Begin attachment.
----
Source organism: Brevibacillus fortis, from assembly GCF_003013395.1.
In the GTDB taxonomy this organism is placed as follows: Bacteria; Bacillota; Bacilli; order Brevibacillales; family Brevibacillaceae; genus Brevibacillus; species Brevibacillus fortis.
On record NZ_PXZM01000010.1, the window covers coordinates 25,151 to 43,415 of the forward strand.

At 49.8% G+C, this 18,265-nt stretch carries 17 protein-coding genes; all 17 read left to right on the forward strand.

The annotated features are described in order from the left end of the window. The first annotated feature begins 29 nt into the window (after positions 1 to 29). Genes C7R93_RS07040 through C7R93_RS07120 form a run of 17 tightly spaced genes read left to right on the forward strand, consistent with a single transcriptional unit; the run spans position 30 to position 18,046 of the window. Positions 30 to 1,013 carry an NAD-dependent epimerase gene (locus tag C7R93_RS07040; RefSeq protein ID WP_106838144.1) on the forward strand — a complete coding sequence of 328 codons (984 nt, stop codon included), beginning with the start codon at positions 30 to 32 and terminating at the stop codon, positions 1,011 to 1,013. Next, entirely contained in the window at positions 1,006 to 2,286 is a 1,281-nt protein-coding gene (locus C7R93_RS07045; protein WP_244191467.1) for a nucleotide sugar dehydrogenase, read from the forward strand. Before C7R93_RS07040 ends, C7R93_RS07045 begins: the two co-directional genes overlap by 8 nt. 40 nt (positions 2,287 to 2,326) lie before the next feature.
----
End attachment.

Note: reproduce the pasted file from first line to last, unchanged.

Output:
Source organism: Brevibacillus fortis, from assembly GCF_003013395.1.
In the GTDB taxonomy this organism is placed as follows: Bacteria; Bacillota; Bacilli; order Brevibacillales; family Brevibacillaceae; genus Brevibacillus; species Brevibacillus fortis.
On record NZ_PXZM01000010.1, the window covers coordinates 25,151 to 43,415 of the forward strand.

At 49.8% G+C, this 18,265-nt stretch carries 17 protein-coding genes; all 17 read left to right on the forward strand.

The annotated features are described in order from the left end of the window. The first annotated feature begins 29 nt into the window (after positions 1 to 29). Genes C7R93_RS07040 through C7R93_RS07120 form a run of 17 tightly spaced genes read left to right on the forward strand, consistent with a single transcriptional unit; the run spans position 30 to position 18,046 of the window. Positions 30 to 1,013 carry an NAD-dependent epimerase gene (locus tag C7R93_RS07040; RefSeq protein ID WP_106838144.1) on the forward strand — a complete coding sequence of 328 codons (984 nt, stop codon included), beginning with the start codon at positions 30 to 32 and terminating at the stop codon, positions 1,011 to 1,013. Next, entirely contained in the window at positions 1,006 to 2,286 is a 1,281-nt protein-coding gene (locus C7R93_RS07045; protein WP_244191467.1) for a nucleotide sugar dehydrogenase, read from the forward strand. Before C7R93_RS07040 ends, C7R93_RS07045 begins: the two co-directional genes overlap by 8 nt. 40 nt (positions 2,287 to 2,326) lie before the next feature.